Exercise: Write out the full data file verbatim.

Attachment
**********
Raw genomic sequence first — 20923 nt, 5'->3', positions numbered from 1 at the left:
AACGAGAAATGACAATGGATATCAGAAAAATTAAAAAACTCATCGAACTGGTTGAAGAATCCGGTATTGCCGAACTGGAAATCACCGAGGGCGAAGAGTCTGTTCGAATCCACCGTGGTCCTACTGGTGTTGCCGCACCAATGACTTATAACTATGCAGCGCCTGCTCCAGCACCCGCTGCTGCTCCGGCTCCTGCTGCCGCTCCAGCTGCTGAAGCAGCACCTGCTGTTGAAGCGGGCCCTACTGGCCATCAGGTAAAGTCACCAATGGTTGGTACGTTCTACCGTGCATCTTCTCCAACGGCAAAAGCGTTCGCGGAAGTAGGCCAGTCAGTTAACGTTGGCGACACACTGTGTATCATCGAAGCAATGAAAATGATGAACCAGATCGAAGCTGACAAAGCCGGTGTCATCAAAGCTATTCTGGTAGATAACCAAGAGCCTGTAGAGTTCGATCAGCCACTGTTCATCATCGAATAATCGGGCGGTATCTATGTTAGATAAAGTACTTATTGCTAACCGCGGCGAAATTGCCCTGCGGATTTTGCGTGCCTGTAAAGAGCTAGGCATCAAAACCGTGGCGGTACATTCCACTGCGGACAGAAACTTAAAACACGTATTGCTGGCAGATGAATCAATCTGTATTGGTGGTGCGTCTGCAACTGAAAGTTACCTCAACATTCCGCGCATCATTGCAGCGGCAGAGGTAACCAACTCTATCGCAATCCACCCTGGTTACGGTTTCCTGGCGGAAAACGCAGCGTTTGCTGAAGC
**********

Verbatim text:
Raw genomic sequence first — 20923 nt, 5'->3', positions numbered from 1 at the left:
AACGAGAAATGACAATGGATATCAGAAAAATTAAAAAACTCATCGAACTGGTTGAAGAATCCGGTATTGCCGAACTGGAAATCACCGAGGGCGAAGAGTCTGTTCGAATCCACCGTGGTCCTACTGGTGTTGCCGCACCAATGACTTATAACTATGCAGCGCCTGCTCCAGCACCCGCTGCTGCTCCGGCTCCTGCTGCCGCTCCAGCTGCTGAAGCAGCACCTGCTGTTGAAGCGGGCCCTACTGGCCATCAGGTAAAGTCACCAATGGTTGGTACGTTCTACCGTGCATCTTCTCCAACGGCAAAAGCGTTCGCGGAAGTAGGCCAGTCAGTTAACGTTGGCGACACACTGTGTATCATCGAAGCAATGAAAATGATGAACCAGATCGAAGCTGACAAAGCCGGTGTCATCAAAGCTATTCTGGTAGATAACCAAGAGCCTGTAGAGTTCGATCAGCCACTGTTCATCATCGAATAATCGGGCGGTATCTATGTTAGATAAAGTACTTATTGCTAACCGCGGCGAAATTGCCCTGCGGATTTTGCGTGCCTGTAAAGAGCTAGGCATCAAAACCGTGGCGGTACATTCCACTGCGGACAGAAACTTAAAACACGTATTGCTGGCAGATGAATCAATCTGTATTGGTGGTGCGTCTGCAACTGAAAGTTACCTCAACATTCCGCGCATCATTGCAGCGGCAGAGGTAACCAACTCTATCGCAATCCACCCTGGTTACGGTTTCCTGGCGGAAAACGCAGCGTTTGCTGAAGC